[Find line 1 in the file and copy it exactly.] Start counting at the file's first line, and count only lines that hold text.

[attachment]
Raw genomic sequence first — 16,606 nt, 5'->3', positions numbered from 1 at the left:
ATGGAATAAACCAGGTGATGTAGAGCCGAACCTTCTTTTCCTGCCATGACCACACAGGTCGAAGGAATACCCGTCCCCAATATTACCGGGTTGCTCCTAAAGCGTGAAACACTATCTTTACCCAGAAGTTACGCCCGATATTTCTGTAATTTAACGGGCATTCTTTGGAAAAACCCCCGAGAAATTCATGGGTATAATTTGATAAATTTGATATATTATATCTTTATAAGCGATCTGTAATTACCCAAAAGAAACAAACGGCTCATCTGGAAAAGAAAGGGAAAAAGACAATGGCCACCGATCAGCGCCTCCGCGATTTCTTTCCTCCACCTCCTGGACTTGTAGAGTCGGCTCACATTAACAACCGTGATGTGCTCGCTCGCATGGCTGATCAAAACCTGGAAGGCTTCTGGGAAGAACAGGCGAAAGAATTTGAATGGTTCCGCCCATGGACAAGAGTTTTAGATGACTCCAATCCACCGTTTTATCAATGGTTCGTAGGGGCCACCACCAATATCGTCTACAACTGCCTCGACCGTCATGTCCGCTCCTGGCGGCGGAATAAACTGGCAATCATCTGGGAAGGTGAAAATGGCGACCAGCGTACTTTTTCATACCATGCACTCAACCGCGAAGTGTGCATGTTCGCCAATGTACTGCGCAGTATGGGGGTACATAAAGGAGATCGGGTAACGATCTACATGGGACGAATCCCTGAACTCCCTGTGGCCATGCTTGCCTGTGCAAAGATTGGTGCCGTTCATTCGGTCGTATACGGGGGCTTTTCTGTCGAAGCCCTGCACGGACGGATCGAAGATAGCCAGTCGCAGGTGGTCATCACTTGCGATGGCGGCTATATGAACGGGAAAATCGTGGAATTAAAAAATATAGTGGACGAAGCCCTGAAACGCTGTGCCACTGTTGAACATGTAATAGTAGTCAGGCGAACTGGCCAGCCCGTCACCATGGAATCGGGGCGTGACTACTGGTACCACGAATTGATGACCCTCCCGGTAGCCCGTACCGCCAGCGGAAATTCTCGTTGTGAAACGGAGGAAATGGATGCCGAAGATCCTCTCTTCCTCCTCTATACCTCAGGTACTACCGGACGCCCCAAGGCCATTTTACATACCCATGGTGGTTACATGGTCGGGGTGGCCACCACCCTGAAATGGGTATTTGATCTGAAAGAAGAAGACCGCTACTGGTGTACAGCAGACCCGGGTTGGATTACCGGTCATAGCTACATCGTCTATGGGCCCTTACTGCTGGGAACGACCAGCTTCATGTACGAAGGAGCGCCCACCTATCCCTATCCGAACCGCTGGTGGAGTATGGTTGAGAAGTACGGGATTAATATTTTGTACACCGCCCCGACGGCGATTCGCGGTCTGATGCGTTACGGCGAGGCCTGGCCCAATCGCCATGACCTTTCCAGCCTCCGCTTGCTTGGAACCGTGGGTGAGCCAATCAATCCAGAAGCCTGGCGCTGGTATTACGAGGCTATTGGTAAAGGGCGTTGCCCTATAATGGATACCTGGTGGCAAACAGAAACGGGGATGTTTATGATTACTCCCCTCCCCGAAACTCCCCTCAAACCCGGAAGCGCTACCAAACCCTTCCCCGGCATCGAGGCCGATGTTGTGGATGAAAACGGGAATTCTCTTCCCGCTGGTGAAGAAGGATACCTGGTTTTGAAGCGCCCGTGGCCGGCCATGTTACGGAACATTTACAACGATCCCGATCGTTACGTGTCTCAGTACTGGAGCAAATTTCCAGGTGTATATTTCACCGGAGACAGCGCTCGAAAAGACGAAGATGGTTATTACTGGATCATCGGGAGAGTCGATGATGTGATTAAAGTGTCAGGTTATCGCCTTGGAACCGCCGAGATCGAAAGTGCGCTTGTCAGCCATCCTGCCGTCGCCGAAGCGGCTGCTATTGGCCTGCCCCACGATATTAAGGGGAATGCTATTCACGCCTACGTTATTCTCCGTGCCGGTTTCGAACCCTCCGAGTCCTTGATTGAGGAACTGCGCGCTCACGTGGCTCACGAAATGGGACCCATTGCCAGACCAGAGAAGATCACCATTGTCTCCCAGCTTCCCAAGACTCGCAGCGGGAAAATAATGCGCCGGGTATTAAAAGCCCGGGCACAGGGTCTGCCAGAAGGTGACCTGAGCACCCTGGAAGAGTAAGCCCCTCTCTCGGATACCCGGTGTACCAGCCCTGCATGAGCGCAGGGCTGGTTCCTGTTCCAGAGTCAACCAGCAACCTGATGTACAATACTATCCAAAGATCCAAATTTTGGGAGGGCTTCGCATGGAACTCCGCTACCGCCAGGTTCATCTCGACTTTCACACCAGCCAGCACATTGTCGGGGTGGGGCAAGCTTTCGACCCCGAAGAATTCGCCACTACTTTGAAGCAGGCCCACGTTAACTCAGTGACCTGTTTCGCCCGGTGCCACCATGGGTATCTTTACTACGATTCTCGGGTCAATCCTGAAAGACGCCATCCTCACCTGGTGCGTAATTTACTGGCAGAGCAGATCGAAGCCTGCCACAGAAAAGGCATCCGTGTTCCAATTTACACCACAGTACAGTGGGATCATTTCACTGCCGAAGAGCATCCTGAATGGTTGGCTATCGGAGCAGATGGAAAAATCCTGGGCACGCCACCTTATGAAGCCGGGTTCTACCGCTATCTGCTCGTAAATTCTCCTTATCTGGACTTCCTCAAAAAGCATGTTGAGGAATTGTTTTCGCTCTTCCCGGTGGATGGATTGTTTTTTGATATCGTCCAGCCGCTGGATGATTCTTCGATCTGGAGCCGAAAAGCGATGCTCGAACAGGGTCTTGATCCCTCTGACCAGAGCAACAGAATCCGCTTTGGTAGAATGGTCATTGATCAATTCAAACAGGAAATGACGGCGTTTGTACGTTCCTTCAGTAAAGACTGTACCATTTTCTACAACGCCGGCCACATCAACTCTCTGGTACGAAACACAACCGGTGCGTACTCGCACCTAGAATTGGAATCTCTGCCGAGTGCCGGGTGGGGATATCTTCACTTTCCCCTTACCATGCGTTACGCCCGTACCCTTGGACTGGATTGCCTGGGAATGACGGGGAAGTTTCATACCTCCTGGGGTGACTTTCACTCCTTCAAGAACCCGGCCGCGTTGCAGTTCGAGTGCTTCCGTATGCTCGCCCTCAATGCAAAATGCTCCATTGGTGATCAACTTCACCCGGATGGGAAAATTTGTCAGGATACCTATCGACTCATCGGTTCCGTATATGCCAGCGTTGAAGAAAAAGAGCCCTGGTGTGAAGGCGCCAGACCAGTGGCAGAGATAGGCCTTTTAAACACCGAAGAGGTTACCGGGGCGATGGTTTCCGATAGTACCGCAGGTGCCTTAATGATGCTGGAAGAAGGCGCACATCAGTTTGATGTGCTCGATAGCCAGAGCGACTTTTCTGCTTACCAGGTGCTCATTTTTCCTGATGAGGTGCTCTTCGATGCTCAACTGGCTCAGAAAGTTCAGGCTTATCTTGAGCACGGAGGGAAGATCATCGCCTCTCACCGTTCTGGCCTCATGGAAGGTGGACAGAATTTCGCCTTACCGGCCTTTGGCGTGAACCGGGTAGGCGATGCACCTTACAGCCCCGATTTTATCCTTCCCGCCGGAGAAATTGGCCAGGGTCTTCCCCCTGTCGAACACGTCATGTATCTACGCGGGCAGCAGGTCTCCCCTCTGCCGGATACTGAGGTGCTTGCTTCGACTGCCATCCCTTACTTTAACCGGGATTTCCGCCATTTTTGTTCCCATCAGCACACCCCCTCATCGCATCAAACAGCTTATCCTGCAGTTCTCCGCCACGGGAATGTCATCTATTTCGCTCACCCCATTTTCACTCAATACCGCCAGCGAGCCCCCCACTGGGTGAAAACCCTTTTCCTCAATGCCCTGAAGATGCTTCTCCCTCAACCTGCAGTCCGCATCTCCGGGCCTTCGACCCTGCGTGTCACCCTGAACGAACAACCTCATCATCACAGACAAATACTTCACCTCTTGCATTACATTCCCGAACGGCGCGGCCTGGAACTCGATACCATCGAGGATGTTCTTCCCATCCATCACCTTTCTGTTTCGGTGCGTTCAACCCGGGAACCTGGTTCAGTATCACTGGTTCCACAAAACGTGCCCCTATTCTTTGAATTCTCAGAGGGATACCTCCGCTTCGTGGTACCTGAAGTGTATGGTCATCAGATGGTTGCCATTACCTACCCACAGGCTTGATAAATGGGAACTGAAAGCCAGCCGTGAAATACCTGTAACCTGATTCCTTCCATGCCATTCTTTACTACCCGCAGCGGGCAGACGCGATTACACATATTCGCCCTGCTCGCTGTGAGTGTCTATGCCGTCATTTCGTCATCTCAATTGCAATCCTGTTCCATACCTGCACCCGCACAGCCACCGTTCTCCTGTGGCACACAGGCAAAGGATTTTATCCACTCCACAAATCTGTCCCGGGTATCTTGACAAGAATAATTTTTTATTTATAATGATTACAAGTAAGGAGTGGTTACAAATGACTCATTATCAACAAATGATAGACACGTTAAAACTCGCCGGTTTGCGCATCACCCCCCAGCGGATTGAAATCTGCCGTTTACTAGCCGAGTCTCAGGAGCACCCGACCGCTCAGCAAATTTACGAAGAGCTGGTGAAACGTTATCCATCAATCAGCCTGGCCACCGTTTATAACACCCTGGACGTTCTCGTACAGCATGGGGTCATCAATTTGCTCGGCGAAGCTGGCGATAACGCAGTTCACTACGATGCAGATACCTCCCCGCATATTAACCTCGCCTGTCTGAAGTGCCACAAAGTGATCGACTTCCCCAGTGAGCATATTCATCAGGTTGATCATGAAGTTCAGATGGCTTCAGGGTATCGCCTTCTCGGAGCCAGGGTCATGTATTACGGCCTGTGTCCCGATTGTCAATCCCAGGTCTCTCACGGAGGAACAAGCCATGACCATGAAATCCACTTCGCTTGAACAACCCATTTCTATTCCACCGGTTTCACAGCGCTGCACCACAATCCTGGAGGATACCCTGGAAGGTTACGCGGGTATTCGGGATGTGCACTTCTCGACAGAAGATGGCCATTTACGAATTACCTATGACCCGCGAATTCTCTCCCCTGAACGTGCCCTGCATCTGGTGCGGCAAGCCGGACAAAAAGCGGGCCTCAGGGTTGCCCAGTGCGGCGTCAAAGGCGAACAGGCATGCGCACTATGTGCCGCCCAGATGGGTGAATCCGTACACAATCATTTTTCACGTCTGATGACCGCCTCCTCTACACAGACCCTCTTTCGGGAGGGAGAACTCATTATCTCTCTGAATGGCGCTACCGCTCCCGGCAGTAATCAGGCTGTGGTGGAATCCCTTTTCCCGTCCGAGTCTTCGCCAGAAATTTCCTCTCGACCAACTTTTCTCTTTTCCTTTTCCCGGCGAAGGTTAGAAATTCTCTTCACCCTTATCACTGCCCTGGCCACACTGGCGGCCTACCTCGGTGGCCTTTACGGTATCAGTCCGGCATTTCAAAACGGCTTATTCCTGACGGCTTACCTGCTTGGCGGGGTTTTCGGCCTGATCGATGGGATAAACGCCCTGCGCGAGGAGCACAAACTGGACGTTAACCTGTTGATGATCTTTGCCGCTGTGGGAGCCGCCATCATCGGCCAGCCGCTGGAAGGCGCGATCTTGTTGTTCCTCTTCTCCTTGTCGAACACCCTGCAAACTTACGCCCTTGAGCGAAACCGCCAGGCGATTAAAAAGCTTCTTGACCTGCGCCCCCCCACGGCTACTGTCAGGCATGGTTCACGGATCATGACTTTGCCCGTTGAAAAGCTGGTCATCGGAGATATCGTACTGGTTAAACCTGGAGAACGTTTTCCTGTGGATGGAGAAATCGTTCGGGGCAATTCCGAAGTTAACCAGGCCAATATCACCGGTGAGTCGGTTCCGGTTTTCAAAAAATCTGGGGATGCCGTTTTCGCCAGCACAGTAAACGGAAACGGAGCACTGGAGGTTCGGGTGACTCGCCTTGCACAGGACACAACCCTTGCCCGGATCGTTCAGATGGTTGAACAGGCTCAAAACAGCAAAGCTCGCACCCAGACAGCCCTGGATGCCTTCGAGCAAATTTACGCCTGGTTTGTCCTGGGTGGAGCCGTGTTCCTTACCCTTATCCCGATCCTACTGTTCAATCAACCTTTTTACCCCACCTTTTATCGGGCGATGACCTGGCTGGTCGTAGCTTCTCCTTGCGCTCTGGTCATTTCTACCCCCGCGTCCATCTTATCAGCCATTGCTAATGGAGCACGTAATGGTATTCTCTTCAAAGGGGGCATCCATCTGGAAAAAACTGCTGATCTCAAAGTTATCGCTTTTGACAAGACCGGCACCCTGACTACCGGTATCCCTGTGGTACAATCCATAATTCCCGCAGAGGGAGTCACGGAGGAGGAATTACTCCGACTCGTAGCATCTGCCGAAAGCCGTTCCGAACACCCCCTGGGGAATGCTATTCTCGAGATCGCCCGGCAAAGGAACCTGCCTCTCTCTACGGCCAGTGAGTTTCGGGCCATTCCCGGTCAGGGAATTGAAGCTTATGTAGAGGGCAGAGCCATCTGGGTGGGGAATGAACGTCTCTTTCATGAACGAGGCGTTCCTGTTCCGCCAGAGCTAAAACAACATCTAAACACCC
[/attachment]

Raw genomic sequence first — 16,606 nt, 5'->3', positions numbered from 1 at the left: